Children with Cancer UK is one of the UK's leading funders of research into childhood cancer.
We were inaugurated in 1988 by Diana, Princess of Wales in memory of Jean and Paul O'Gorman.
Jean and Paul O'Gorman
The O’Gorman family was shattered when brother and sister, Paul and Jean, fell victim to cancer within nine months of each other.
Fourteen year old Paul died in February 1987, only nine weeks after his diagnosis of leukaemia. Before Paul died he asked his parents, Eddie and Marion O'Gorman to help other children with leukaemia.
His sister Jean started to raise funds for children with leukaemia in her brother’s memory, and in defiance of her own cancer. She died just nine months later, that November.
Diana, Princess of Wales
In November 1987, just days after Jean’s death, the O'Gorman family met Diana, Princess of Wales. Deeply moved by their double tragedy, Diana personally helped the O’Gorman family to start the charity.
She kindly inaugurated the Charity on 12th January 1988 at Mill Hill Secondary School and continued to support us until her own untimely death in 1997.
Where we are today
Through the unceasing efforts of Jean and Paul’s family and friends, what began as a small memorial charity is now one of the UK’s leading funders of research into childhood cancer.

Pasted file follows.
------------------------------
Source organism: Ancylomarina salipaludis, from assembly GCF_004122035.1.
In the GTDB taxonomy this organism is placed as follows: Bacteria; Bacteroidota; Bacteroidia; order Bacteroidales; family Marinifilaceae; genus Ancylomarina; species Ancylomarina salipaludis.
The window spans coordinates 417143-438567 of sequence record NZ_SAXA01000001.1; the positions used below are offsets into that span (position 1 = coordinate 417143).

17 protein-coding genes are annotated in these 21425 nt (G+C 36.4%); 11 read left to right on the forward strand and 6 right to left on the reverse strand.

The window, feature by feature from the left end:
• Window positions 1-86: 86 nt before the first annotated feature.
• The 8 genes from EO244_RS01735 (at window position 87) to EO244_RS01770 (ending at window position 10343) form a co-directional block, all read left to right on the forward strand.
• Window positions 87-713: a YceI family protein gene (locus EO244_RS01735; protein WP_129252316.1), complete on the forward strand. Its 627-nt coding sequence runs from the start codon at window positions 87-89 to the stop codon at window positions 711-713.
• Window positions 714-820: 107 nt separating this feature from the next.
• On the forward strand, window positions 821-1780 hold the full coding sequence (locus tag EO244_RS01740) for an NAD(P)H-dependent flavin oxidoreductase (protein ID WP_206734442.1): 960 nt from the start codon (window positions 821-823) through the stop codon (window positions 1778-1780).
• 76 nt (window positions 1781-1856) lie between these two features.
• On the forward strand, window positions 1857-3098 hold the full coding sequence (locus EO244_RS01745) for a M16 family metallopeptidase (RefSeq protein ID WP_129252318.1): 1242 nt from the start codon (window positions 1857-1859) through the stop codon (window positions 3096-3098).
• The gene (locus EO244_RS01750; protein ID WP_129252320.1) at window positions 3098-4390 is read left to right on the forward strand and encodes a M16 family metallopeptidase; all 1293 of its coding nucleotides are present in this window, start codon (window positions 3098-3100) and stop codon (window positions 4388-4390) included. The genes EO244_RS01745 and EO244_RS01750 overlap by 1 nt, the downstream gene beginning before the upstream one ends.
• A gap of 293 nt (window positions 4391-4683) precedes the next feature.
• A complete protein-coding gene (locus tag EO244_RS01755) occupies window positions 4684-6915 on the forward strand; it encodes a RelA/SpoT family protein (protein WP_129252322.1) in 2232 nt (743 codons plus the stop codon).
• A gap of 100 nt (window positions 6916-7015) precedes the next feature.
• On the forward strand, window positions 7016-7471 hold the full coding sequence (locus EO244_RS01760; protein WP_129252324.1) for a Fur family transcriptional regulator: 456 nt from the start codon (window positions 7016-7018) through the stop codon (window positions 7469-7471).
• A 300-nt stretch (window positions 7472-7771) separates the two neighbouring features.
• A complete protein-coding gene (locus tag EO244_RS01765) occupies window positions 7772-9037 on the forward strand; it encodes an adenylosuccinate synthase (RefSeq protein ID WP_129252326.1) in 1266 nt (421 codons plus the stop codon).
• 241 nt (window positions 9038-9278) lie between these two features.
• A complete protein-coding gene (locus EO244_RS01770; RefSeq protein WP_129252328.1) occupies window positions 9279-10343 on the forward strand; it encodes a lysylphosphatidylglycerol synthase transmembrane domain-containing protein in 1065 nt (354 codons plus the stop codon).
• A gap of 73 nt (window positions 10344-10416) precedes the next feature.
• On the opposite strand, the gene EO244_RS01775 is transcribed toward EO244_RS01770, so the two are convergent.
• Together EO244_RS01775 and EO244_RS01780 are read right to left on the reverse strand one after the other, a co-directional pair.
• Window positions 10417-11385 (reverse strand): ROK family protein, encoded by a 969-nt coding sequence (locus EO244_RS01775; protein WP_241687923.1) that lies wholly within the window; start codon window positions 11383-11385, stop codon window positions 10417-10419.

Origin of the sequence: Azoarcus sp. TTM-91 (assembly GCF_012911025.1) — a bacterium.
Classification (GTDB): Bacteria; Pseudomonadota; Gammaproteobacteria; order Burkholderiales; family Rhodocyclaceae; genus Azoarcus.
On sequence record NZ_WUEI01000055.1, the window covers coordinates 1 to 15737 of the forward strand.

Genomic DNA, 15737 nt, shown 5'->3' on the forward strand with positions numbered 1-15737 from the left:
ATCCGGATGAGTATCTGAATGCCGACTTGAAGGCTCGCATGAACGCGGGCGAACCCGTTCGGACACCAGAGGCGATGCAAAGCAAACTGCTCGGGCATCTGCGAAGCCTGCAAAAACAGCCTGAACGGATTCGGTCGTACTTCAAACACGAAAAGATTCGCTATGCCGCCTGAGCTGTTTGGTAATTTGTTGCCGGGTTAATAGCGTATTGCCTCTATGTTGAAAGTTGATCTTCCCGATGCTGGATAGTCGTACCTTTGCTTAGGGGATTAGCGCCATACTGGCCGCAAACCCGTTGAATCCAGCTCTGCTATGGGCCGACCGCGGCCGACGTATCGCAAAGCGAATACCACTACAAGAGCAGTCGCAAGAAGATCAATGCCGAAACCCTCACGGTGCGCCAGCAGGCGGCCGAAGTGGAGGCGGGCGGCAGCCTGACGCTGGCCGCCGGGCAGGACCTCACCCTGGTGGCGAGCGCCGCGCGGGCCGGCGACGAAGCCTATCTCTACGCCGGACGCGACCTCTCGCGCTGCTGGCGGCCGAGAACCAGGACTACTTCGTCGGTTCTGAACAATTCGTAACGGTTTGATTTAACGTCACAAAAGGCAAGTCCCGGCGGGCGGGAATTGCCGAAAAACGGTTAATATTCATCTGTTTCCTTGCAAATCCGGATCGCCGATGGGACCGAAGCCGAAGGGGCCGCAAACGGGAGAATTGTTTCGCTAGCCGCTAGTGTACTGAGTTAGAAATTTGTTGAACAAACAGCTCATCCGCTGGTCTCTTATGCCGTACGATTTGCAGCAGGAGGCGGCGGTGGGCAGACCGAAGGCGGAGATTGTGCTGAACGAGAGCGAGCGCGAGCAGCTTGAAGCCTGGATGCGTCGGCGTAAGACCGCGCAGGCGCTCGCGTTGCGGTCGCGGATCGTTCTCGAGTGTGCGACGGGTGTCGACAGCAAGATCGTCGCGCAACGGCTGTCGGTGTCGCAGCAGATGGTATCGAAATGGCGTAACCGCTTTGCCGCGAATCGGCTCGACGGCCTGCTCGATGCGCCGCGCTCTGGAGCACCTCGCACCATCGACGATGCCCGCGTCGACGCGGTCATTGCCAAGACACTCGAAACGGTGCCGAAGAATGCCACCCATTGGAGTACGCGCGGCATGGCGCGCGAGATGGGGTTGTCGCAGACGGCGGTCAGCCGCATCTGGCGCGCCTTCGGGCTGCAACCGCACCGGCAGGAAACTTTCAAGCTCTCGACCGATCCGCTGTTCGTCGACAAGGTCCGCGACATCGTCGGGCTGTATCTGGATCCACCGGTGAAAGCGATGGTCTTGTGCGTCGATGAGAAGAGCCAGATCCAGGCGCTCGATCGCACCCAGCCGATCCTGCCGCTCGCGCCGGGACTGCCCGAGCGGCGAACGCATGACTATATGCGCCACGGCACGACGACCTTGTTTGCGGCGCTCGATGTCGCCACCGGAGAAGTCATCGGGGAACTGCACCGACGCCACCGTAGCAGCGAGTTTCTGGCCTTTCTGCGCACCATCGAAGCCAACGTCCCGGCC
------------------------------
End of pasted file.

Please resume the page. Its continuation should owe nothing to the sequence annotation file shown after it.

Our first task as a new charity back in 1988 was to raise £2 million to establish a new leukaemia research centre at London's Great Ormond Street Hospital. It took seven years to reach this target - the Paul O'Gorman Childhood Leukaemia Research Centre at Great Ormond Street opened in 1995.
Today, we are able to invest around £5 million annually in new research grants - in the form of project grants, fellowships and our current brain tumour initiative - with additional funding for welfare projects that help support children and families on their cancer journey.
Childhood Cancer 2016 is our fourth international scientific conference, following our successful conferences in 2004, 2008 and 2012.